County leaders often face tough budget choices around this time of year. Having to figure out how to do more with less, a county’s line item for professional development and training may be one of the first things to get the axe.
CIS recognizes that many counties have limited resources, but their employees still need training. In response, CIS has provided access to online learning for many years and last month launched a new online Learning Center that makes it easier than ever to take those courses, as well as CIS’ own webinars and trainings. The system is available to all counties that participate in CIS coverage.
“Sending an employee to attend training can take a lot of coordination,” says CIS’ Training Manager Mary Meyer. “Our new Learning Center saves counties money and time by having staff access these important courses from their desks, and at a convenient time for their schedule.”
According to Meyer, the new system is easier to navigate for the end user — and there’s additional new online content that should prove popular. She describes the key advantages of the new system, which include:
- An intuitive home page that makes it easy to quickly get where you want to go;
- A modern catalog with fresh new courses;
- An easier to browse site that’s searchable by category, title or keyword;
- A quality tutorial video (as well as additional videos and handouts for new users);
- A mobile app version so courses can be completed by smart phone or tablet; and
- An easier-to-navigate dashboard for managers and supervisors so they can monitor staff progress on assignments or assign them training directly.
Another new Learning Center feature allows a county to upload special proprietary content for its employees — without making that content accessible to other CIS members.
New Learning Center Features Tips and Tutorials
When a user logs on to the Learning Center for the first time, they’re assigned a short tutorial that provides an overview of the highlights of the site as well as navigation tips.
“We’re recommending that each county’s Entity Administrator — our training contact with the county — explore the system prior to sharing with their managers and supervisors,” says Meyer. “We want the entity admins to be very familiar with the system and courses before assigning training to their entire staff.”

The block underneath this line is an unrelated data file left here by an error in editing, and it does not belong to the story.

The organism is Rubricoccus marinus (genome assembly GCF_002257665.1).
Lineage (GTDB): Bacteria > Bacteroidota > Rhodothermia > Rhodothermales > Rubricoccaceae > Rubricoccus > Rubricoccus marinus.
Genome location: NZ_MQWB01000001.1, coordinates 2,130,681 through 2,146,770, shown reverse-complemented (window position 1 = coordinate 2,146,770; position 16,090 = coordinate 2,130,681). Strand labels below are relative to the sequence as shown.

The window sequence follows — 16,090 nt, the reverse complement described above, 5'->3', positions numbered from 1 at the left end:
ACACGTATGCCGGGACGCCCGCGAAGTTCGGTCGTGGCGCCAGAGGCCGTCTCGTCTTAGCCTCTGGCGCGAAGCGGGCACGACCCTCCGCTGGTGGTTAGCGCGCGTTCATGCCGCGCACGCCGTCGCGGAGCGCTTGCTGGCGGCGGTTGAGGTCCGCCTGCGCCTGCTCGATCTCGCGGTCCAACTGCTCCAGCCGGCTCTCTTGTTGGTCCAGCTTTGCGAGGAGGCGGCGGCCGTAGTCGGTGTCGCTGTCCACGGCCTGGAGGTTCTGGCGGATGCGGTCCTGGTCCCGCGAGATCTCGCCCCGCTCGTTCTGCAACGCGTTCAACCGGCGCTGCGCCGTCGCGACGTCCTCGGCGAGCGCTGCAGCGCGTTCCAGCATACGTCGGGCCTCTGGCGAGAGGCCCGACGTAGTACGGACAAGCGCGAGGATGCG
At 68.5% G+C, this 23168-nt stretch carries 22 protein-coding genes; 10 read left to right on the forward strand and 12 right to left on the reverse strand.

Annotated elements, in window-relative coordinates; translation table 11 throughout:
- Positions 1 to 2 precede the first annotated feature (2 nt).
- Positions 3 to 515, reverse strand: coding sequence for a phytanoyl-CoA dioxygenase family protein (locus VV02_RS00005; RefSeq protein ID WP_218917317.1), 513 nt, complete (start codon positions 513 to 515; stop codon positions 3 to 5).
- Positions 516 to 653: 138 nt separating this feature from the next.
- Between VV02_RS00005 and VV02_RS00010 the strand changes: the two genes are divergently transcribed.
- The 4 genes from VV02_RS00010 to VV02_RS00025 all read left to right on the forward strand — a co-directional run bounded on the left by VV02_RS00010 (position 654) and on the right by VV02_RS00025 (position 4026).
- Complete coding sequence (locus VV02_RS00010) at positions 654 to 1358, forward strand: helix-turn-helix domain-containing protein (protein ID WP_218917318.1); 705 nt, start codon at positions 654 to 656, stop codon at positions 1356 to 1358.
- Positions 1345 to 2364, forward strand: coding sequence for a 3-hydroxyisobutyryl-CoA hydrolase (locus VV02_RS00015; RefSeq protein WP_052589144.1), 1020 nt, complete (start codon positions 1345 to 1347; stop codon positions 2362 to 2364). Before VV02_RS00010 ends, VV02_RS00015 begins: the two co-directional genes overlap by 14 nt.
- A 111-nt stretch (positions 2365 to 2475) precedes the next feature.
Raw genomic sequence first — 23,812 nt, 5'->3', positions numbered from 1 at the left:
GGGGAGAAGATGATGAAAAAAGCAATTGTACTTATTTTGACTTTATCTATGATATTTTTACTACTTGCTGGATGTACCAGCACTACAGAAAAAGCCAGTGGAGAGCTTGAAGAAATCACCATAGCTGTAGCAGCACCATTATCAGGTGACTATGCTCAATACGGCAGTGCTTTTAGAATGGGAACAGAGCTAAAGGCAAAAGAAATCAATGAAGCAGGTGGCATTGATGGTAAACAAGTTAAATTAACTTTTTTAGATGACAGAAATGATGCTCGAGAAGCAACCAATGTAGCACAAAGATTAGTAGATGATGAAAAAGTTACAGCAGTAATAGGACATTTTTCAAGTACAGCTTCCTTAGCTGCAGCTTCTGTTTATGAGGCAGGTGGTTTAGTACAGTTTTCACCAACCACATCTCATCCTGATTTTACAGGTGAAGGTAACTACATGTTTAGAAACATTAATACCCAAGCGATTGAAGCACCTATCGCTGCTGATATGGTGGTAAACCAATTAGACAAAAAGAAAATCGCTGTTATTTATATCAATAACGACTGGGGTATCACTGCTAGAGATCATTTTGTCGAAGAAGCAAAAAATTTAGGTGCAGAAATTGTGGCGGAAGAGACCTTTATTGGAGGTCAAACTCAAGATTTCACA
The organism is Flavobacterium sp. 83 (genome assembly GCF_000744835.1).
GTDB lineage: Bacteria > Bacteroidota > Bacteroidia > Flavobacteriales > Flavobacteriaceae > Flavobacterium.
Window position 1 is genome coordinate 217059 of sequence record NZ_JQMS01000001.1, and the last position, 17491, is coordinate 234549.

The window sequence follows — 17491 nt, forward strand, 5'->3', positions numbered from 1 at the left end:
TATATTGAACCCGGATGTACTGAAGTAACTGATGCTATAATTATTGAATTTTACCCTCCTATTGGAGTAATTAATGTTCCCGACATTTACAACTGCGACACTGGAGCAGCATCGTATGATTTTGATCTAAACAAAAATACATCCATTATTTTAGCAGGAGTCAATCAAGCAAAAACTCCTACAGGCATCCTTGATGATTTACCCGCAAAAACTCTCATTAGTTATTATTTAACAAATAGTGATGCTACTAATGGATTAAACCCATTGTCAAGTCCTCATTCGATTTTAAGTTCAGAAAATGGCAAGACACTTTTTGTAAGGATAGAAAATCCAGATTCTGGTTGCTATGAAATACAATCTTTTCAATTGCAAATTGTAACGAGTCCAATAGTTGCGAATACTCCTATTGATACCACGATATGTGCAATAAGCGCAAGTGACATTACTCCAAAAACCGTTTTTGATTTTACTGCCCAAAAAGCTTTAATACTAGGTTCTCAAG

Meyer adds that to help successfully launch the new system, she and her team have planned hands-on workshop sessions as part of the CIS Annual Conference in Salem later this month (register at cisoregon.org/conference). At the conference, entity administrators and domain administrators can sign up for in-person or web-meeting demonstrations.
For those unable to attend conference, or who wish to receive more tutorials and advanced trainings, the CIS team will hold special learning sessions this spring to answer questions or assist in adding and/or editing users. The team can also help counties set up courses and create assignments.
Online Training has been a Longstanding Tool at CIS
CIS’ Administrative Officer Steve Norman says that CIS has a long history of online training.
“We’ve offered online learning since 2010 and it’s been an important tool for counties, small and large,” he says.
Norman suggests that each administrator start the process with a small pilot group.
“The best approach is to have your entity admins try out one or two courses and see how the process works,” he says. “From notifications through course completion, you’ll find this approach will help you better support your employees — especially when they have detail questions.”
Preserving professional development and training funds for staff is an important goal. But, if belt tightening must happen, it’s good to know that counties can still provide professional development for staff through CIS’ new Learning Center. It is a valuable, convenient and free resource for important trainings, courses and webinars.
How Do Members Gain Access?
Email Requirements for CIS’ New Learning Center
To navigate the Learning Center, each user must have a unique and active email assigned to them. For those employees who don’t have a work email address (or who share an email address), they’ll need to create one to receive notifications from the new system.
Counties that don’t have an email system can create individual email addresses through free email services such as Outlook.com or Gmail.
The Getting Started tutorial will help with questions. County entity admins are also encouraged to attend the hands-on workshops at the CIS Annual Conference in Salem. For more information, please contact Mary Meyer at email@example.com.
Contributed by: Bill LaMarche | CIS